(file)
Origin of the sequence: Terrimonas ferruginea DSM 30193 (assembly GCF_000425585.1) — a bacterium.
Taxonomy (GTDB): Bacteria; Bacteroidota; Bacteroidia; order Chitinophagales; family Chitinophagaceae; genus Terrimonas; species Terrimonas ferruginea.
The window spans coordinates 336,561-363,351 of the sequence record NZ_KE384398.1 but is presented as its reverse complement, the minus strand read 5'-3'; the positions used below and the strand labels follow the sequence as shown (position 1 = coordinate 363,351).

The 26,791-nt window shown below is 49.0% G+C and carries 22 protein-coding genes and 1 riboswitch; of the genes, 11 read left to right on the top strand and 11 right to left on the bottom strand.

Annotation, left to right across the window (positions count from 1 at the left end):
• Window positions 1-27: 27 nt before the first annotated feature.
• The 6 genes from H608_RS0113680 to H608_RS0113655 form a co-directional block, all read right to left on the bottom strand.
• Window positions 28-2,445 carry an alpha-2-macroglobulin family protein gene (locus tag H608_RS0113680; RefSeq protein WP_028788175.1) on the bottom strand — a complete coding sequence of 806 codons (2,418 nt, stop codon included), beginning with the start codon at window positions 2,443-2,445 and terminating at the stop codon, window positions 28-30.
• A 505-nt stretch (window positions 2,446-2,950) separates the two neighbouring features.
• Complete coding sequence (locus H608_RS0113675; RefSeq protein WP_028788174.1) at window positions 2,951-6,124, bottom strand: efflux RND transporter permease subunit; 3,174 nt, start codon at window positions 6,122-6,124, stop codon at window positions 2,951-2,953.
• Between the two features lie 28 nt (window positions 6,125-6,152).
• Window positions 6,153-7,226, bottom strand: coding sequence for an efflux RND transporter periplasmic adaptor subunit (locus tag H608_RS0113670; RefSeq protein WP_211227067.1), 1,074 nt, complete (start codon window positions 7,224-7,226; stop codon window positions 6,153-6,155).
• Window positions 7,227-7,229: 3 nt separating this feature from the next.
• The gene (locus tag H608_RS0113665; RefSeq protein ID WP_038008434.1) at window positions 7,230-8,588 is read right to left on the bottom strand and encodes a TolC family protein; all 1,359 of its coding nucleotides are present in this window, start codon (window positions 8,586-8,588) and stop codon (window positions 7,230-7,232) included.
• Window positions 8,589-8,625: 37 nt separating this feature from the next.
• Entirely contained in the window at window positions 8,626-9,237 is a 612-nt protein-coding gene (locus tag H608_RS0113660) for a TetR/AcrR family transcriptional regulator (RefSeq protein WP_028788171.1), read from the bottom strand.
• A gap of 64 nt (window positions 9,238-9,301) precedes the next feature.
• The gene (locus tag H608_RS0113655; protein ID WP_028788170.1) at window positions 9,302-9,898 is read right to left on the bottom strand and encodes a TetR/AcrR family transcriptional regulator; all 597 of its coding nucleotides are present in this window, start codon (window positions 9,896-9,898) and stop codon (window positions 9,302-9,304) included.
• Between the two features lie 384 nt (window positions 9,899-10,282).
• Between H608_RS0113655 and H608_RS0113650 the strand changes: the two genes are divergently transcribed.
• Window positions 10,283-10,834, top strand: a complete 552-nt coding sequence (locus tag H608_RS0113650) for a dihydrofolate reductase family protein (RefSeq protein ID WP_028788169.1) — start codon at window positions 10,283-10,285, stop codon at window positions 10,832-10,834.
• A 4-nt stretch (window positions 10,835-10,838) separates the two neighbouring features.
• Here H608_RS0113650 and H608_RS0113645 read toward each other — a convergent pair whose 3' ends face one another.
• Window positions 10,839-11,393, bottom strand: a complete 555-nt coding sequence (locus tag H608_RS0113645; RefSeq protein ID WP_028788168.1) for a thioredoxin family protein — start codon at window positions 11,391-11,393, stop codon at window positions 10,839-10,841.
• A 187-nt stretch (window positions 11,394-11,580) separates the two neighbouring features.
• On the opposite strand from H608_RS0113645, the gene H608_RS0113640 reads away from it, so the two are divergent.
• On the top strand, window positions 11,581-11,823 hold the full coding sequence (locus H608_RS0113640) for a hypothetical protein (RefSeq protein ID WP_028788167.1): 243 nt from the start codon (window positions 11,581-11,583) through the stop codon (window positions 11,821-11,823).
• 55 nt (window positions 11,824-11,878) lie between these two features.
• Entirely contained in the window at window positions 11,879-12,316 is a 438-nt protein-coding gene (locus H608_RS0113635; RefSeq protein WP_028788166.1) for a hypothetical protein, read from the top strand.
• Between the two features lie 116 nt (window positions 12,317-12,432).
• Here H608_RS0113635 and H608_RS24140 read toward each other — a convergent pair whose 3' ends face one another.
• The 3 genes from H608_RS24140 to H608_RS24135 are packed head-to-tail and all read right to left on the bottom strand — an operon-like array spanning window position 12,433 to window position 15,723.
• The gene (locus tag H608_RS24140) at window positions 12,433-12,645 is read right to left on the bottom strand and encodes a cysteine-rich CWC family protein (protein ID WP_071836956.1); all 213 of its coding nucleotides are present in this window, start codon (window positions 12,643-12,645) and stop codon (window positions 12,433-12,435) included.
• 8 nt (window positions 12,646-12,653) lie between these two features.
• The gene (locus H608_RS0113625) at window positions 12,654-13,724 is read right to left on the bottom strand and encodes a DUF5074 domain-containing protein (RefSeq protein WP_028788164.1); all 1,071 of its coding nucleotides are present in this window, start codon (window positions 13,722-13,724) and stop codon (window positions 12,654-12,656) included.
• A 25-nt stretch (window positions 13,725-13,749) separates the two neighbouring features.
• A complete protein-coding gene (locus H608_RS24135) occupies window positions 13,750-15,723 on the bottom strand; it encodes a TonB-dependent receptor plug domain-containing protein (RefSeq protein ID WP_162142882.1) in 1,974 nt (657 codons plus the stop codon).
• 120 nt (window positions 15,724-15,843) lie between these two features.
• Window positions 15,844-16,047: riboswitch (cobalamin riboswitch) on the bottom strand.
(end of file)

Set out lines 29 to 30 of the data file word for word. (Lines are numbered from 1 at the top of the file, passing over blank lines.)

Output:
• Entirely contained in the window at window positions 11,879-12,316 is a 438-nt protein-coding gene (locus H608_RS0113635; RefSeq protein WP_028788166.1) for a hypothetical protein, read from the top strand.
• Between the two features lie 116 nt (window positions 12,317-12,432).